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How one couple turned grocery bagging into a fast-growing business

How one couple turned grocery bagging into a fast-growing business
Farzan and Jen Dehmoubed developed Lotus Trolley Bags to capitalize on California's plastic bag ban. (Sarang Solhdoost)

Farzan and Jen Dehmoubed, a husband-and-wife team from Carlsbad, are the founders of Lotus Trolley Bags. The company and its product, marketed as a sustainable and convenient alternative to plastic bags, were born out of necessity.

After California became the first state to ban single-use plastic bags in 2016, the Dehmoubeds jumped on the opportunity to supply shoppers with a new way to pack their groceries.

The product is popular online, currently sitting on the Amazon’s Choice list at $35 for a four-bag set, but shoppers also can get the bags at Vons, Safeway and Ralphs grocery stores in California. The company is in talks to offer the bags at Whole Foods and Target stores in California as well, and the Dehmoubeds are finalizing a deal with TV shopping network giant QVC.

The idea is to speed up the grocery packing process by allowing the bags to hang from the grocery cart, accordion-file style. But the Lotus adds a few unique design elements to its patent, including egg and wine holders along with an insulated bag for cold items.


Before the bags

Farzan, from Toronto, received his master’s degree in marketing from Macquarie University in Sydney, while Jen, who grew up in Maryland, got a degree in dietetics from the University of Maryland. Before starting their bag company, Farzan ran a marketing company and Jen was a teacher.

A part-time project

The Dehmoubeds weren’t expecting Lotus to become a full-time job. Starting the company as a small, part-time project, the couple expected their first shipment in 2017 to sell out in three months; they ran out of the 5,000 bag sets in two weeks.

Facing significantly larger demand than anticipated, they realized that properly running the business would require all their attention.

“That was the turning point in our mind that there was a demand for this product,” Farzan said. “At that point, we knew it was time to go in full force. We spent every hour of every day on this, and we left our jobs completely behind.”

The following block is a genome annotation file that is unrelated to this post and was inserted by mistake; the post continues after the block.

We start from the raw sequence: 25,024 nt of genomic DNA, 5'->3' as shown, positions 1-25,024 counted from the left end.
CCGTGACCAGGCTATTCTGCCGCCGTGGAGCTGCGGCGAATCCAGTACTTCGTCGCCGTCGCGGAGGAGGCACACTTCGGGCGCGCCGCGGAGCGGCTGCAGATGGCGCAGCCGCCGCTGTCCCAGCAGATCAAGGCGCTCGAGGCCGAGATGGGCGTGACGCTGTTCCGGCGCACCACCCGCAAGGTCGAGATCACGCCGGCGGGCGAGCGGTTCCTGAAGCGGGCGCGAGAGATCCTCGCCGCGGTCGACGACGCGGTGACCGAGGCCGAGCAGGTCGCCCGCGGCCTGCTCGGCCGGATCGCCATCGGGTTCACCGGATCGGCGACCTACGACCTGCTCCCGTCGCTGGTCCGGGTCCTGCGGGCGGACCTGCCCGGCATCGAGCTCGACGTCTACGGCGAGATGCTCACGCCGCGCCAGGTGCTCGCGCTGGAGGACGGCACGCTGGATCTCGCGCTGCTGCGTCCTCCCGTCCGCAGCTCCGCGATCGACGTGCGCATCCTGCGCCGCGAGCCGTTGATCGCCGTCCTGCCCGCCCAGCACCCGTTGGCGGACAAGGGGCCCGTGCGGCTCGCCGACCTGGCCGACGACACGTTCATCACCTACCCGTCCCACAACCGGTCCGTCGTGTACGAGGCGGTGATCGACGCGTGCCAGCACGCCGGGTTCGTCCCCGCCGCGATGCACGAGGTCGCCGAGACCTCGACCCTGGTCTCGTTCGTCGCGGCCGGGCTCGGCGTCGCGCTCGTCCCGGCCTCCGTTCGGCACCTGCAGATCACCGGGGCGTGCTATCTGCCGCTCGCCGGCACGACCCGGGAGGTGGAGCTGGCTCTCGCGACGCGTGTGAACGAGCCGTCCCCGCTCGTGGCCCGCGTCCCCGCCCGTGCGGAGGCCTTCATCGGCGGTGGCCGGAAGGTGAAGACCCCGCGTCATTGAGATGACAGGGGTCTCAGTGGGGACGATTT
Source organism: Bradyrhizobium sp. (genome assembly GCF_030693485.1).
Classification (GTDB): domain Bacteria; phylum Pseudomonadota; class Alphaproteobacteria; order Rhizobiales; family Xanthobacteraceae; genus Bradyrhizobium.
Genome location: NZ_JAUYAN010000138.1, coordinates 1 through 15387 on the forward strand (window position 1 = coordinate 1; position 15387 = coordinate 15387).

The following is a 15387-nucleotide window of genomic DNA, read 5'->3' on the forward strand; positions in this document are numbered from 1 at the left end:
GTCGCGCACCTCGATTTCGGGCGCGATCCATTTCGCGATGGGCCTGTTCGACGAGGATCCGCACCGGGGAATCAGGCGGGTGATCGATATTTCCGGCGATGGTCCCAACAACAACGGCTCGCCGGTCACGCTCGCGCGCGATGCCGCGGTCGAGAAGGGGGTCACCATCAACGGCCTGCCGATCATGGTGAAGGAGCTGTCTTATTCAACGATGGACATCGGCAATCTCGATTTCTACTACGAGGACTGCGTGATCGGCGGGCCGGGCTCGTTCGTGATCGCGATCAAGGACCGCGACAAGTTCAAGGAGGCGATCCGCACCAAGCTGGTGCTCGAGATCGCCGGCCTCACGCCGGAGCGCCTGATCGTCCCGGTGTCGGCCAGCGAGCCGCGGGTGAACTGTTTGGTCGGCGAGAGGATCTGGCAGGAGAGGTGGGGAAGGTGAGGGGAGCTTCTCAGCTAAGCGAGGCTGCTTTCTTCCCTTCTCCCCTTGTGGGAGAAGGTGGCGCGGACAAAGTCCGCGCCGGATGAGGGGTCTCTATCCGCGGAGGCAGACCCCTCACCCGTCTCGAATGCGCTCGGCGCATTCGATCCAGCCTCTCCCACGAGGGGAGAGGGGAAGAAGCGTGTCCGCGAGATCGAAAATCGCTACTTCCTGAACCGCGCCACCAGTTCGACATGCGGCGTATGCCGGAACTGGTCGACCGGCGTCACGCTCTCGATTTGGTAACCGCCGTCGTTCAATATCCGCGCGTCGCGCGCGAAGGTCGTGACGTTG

The decision to pursue a career selling the bags wasn’t immediate, they said.

“It was giving up full benefits and a salary, and that obviously makes you nervous,” Jen said. The couple “had to have faith and just make the leap.”

Hanging bags
Lotus Trolley Bags are designed to hang from the side rails of most grocery carts. Lotus Grocery Bags

Growth spurt

The four-person operation sold 20,000 trolley bag sets last year. But the Dehmoubeds expect to more than double sales this year — to as many as 50,000 units. They want to add three more people to the Lotus team within the next two months, Farzan said.

It was giving up full benefits and a salary, and that obviously makes you nervous. [We] had to have faith and just make the leap.”

Jen Dehmoubed, co-founder of Lotus Trolley Bags

The cause

The bags were designed as a better alternative to traditional plastic bags. Beyond being machine-washable and reusable, they’re made from recycled plastic.

“We were both happy when the plastic [bag] ban came into effect, but what we found is that with a lot of families, it didn’t reduce our waste,” Farzan said. “We were just accumulating bigger, more cumbersome plastic bags.

“Plastic never goes away, and so wanting to do something that made a difference — put a dent in the plastic pollution and help preserve the Earth — was the motivating drive for the both of us.”

Lotus has donated some of its profits to environmental causes. It partners with the nonprofit 1% for the Planet, donating 1% of every sale to the cause. Farzan said Lotus wants to donate as much as $50,000 this year.

Lotus Trolley Bags
The four-bag set of Lotus Trolley Bags rolls up, yoga-mat style. Lotus Trolley Bags

Running a company

Lotus is a small but growing company, and Jen said it’s important to keep morale high. She also emphasized enjoying small victories.

“We celebrate the small milestones together. This is exciting, and it’s a big part of making it happen,” Jen said. “It’s important not to lose sight of the small achievements as you go along the way.”

The $50,000 mistake

There’s a learning curve for new entrepreneurs, and some mistakes are more expensive than others, Farzan said. For the second round of bags, the couple didn’t conduct a quality-control check, and the shipment had to be redone.

“That was probably a $40,000 to $50,000 mistake,” Farzan said with a faint laugh. “It was an important lesson to be learned, and we learned it. From the beginning, quality was important, but it’s part of everything we do now.”

Personal life

Both avid volleyball players, the couple met on the court. They’ve been together for six years, married for three. They love the outdoors and still frequently play volleyball. Both 38 years old, Farzan is a surfer, and Jen is a yogi.

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ethan.millman@latimes.com

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